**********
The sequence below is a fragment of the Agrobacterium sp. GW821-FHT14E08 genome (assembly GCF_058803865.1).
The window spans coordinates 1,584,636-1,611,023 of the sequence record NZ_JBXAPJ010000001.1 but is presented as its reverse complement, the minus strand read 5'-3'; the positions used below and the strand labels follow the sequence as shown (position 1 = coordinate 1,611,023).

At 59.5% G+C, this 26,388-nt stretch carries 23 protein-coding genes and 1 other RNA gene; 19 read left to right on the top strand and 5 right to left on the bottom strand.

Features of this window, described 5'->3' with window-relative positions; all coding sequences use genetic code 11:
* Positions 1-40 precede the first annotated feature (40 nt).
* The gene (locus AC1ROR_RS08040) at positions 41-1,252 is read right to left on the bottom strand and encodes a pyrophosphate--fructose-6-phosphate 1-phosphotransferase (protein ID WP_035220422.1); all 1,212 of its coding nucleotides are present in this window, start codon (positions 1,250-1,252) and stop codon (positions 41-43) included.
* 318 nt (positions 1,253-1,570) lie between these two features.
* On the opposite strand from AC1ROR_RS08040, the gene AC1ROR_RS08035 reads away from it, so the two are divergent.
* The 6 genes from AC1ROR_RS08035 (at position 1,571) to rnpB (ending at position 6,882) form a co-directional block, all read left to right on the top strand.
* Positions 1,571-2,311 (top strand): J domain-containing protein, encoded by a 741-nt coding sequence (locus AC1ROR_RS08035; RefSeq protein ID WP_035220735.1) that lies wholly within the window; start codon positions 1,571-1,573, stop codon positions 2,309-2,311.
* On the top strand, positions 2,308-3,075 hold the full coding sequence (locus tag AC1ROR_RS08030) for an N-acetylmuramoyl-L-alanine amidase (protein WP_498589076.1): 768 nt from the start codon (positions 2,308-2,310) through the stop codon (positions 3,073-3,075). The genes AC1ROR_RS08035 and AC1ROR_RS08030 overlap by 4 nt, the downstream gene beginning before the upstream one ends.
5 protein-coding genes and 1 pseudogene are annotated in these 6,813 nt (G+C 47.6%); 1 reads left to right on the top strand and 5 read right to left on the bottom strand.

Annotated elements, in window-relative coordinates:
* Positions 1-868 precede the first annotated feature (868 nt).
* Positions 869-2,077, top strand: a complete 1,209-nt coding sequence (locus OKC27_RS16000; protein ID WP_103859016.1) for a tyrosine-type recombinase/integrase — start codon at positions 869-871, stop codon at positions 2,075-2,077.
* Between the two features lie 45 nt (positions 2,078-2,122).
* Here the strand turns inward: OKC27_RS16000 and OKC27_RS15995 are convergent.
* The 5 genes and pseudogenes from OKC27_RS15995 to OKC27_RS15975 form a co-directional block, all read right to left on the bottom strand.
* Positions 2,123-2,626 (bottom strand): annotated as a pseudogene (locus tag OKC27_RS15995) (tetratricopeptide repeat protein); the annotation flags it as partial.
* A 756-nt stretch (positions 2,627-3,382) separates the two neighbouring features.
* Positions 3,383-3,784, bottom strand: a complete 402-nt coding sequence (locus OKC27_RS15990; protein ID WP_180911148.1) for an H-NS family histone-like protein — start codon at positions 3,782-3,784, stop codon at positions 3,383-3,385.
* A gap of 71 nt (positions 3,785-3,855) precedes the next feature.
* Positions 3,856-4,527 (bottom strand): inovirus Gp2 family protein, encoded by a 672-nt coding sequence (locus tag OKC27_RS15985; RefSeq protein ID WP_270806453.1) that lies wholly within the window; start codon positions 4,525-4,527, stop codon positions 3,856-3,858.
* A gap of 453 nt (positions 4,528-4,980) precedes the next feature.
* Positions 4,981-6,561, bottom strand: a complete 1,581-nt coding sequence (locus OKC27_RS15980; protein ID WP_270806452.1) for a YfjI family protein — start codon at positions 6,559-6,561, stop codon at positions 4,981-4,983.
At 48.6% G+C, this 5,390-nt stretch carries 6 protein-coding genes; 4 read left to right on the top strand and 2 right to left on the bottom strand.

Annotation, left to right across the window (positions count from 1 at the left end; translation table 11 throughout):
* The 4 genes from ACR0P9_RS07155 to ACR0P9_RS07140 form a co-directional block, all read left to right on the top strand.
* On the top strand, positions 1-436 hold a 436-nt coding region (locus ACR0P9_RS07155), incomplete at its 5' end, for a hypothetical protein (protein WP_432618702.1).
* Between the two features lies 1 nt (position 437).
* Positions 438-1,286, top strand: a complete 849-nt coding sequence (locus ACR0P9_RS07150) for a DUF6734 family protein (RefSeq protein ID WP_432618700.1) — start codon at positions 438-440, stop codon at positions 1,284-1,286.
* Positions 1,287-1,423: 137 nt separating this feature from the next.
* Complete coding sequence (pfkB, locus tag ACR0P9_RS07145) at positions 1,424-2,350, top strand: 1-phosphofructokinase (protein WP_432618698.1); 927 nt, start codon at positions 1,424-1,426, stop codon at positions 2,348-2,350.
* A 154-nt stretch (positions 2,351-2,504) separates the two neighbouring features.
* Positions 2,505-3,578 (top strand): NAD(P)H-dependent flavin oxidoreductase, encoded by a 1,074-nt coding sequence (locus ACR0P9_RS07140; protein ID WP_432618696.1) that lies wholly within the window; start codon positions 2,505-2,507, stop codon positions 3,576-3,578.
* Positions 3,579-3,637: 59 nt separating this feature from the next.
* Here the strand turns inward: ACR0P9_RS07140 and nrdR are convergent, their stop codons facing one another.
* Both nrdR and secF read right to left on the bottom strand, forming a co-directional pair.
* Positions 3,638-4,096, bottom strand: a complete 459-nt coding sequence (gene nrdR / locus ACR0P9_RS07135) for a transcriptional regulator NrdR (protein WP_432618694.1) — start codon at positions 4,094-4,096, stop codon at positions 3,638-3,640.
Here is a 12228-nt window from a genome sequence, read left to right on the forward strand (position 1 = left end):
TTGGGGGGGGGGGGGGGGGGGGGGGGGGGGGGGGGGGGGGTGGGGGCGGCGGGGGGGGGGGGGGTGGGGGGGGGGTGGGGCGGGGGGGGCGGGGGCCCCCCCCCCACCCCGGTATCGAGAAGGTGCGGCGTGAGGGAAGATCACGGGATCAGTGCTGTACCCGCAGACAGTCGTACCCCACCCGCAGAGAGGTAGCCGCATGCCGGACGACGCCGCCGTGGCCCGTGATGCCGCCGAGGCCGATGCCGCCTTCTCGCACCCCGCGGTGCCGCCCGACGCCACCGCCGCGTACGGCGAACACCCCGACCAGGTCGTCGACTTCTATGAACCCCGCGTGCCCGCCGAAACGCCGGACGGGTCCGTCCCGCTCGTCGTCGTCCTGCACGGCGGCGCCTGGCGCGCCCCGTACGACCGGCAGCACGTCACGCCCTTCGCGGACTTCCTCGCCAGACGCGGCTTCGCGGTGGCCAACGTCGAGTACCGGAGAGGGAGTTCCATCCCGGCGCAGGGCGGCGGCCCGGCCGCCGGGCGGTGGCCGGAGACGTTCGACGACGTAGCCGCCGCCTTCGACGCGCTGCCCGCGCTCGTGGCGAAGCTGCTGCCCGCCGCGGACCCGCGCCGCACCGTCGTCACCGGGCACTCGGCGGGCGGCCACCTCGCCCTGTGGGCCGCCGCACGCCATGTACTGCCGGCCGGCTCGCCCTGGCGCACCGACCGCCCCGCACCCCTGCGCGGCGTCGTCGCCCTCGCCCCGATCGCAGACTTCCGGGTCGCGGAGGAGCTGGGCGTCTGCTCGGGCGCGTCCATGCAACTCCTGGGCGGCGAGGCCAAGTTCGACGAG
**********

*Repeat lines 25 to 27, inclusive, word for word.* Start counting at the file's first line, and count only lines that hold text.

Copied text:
* Positions 4,981-6,561, bottom strand: a complete 1,581-nt coding sequence (locus OKC27_RS15980; protein ID WP_270806452.1) for a YfjI family protein — start codon at positions 6,559-6,561, stop codon at positions 4,981-4,983.
At 48.6% G+C, this 5,390-nt stretch carries 6 protein-coding genes; 4 read left to right on the top strand and 2 right to left on the bottom strand.

Annotation, left to right across the window (positions count from 1 at the left end; translation table 11 throughout):